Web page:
It’s been a week of watching the outpouring of generosity for the people of Haiti and of hearing sad news of the loss of lives.  One person who died in the earthquake was Superintendent Doug Coates, the acting police commissioner for the UN mission in Haiti.  Driving home after a meeting with an old friend last week, I listened to the radio as Luc, his son, spoke of the family’s hope that Coates would be found alive.  He also spoke of his father as his role model and how he valued his father’s mentorship of young service members.  In the previous week, I sat with 8,000 people at a funeral of a police officer and listened to his stepson, Lukasz, deliver the a eulogy that closed with a hope that he would grow up to be like his step-father.

In the midst of their grieving, these were generously given gifts.

In The Practice of Perfection: the Paramitas from a Zen Buddhist Perspective, Roshi Robert Aitken starts with Dana, practicing the perfection of giving.

Mutual interdependence becomes mutual intersupport.

He tells a Zen story of Hui-hai who said the gateway of practice is Dana Paramita (the perfection of generosity).  When asked to define Dana, Hui-hai said, “Dana means ‘relinquishment’… relinquishment of the dualism of opposites…of ideas as to the dual nature of good and bad, being and non-being…and so on.”  Aitken speaks of it as “the self forgotten” and a “specific kind of compassion that arises with gratitude.”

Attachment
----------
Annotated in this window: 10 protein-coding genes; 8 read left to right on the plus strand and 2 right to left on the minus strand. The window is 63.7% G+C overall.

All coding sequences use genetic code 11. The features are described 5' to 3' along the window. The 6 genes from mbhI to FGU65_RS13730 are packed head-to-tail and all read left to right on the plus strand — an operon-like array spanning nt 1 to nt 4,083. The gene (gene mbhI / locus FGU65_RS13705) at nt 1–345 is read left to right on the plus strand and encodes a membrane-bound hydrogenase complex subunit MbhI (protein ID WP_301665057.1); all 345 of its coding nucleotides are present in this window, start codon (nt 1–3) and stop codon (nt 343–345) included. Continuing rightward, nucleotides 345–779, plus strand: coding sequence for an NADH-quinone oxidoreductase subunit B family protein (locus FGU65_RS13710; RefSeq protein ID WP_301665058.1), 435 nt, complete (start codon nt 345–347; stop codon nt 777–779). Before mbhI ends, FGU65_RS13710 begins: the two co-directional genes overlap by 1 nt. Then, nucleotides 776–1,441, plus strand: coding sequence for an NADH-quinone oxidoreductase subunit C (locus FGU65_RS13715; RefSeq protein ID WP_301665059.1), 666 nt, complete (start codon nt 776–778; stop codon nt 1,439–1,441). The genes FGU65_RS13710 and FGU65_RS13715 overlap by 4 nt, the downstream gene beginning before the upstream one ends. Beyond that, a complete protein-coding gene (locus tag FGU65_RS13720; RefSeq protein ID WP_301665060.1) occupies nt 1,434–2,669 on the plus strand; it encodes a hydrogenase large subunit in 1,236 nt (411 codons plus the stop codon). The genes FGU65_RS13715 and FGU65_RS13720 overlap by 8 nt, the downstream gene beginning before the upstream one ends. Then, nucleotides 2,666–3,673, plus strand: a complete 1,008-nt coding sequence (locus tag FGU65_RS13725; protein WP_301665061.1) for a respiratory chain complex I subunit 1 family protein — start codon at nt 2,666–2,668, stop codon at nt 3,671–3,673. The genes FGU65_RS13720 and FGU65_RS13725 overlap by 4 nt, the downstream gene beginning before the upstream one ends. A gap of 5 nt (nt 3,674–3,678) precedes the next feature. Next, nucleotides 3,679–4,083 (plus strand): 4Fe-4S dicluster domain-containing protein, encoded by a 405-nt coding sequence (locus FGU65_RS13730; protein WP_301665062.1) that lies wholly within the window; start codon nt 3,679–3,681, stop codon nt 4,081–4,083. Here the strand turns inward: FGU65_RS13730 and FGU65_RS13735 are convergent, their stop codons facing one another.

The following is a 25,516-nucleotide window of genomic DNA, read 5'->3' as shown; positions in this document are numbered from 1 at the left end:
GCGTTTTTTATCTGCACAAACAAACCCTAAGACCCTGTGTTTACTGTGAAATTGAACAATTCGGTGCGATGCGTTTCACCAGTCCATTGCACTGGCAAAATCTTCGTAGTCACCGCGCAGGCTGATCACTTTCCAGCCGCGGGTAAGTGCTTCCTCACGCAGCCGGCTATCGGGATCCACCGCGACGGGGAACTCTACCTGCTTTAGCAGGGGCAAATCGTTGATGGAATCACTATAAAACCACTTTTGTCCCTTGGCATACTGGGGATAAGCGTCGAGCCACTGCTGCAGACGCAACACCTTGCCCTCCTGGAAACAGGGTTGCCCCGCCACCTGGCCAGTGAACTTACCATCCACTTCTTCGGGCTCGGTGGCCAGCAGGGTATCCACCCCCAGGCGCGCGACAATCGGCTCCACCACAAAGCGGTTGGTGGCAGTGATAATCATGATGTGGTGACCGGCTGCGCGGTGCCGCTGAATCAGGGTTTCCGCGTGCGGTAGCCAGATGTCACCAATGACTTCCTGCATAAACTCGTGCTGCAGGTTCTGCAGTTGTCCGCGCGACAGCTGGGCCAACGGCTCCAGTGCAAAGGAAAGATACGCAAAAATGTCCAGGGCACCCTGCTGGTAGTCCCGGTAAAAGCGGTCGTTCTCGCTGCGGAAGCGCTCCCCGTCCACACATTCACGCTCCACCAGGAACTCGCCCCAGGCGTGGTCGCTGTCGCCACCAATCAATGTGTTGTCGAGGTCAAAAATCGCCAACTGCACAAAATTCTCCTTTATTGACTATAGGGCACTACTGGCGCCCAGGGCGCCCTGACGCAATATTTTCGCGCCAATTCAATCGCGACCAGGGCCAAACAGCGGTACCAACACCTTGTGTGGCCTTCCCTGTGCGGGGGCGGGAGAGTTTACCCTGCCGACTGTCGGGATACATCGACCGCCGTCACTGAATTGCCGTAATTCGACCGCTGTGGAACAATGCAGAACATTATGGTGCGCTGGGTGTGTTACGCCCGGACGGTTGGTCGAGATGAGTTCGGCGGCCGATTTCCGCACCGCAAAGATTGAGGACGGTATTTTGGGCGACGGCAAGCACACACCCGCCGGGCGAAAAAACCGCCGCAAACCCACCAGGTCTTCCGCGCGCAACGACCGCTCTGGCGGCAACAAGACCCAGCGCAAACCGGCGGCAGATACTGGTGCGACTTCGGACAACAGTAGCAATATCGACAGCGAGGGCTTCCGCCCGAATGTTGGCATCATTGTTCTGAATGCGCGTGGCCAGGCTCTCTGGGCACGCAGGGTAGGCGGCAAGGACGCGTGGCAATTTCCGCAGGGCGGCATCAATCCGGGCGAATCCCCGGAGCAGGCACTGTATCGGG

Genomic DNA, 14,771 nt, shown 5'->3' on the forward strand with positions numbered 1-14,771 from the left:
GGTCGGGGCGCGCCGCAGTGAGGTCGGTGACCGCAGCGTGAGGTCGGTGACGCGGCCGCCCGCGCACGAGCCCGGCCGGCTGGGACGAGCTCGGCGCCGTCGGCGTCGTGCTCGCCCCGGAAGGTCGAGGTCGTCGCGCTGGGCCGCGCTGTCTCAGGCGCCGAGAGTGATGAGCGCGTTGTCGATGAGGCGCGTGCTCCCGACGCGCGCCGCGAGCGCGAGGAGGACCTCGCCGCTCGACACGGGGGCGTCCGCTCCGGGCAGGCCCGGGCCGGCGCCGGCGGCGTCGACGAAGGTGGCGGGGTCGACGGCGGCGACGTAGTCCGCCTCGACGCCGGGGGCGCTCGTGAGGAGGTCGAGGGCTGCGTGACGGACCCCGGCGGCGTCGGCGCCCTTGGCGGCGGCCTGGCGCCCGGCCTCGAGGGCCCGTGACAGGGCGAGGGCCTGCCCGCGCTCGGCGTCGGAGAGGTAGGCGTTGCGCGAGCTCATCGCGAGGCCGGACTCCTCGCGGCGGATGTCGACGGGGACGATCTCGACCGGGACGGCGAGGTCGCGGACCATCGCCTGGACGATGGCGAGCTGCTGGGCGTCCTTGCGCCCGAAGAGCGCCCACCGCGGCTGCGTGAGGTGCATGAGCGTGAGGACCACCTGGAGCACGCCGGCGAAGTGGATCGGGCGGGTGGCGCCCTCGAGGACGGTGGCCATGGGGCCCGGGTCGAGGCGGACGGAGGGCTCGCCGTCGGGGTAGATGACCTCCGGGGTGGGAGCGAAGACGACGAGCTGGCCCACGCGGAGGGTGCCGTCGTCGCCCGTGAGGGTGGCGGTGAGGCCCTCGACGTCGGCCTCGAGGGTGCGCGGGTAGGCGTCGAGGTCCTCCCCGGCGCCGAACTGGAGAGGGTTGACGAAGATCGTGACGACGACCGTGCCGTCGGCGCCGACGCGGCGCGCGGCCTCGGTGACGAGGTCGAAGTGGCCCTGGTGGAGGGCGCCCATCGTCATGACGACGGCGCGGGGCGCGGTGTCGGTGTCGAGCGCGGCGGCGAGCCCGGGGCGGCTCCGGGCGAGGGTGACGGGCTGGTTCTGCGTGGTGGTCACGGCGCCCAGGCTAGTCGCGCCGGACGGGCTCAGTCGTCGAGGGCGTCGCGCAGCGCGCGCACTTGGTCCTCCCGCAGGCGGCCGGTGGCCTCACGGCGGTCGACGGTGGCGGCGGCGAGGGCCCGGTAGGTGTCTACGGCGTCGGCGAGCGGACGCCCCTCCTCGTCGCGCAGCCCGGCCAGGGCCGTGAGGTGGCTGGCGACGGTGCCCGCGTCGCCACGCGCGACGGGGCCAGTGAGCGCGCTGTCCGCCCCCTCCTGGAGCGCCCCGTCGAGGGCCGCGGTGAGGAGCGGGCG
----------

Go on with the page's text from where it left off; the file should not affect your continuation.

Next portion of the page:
(Generosity) is a living, vivid mirror in which giving and receiving form a dynamic practice of interaction.

In Burmese, when we receive a gift we sometimes say, “I feel too badly about this.”  It always seemed a strange thing to say when someone is being generous.  But it is meant to convey that I am insufficient to respond to your gifts.  Used skillfully, it lifts the giver in honour and acknowledges the value as unsurpassable.  It reminds me of that moment during a formal retreat meal, or oryoki, when the food server lifts the serving dish above her head and bows.  As I mirror that bow, I am filled with gratitude, humbled by her service, and willing to receive what is offered.

Receiving is also an act of generosity.  To create the space for the giving, I have to relinquish all ideas of independence and separateness.  I must willingly surrender to being in need – something with which I am not always comfortable.  Similarly, there is no room for heroism in giving.  It is simply the process of being born and dying, Roshi Aitken says.  It is wearing our clothes, eating our meals, answering the telephone.  It is just being who we already are, being all that with a will and aspiration to practice.

Thank you for practicing,


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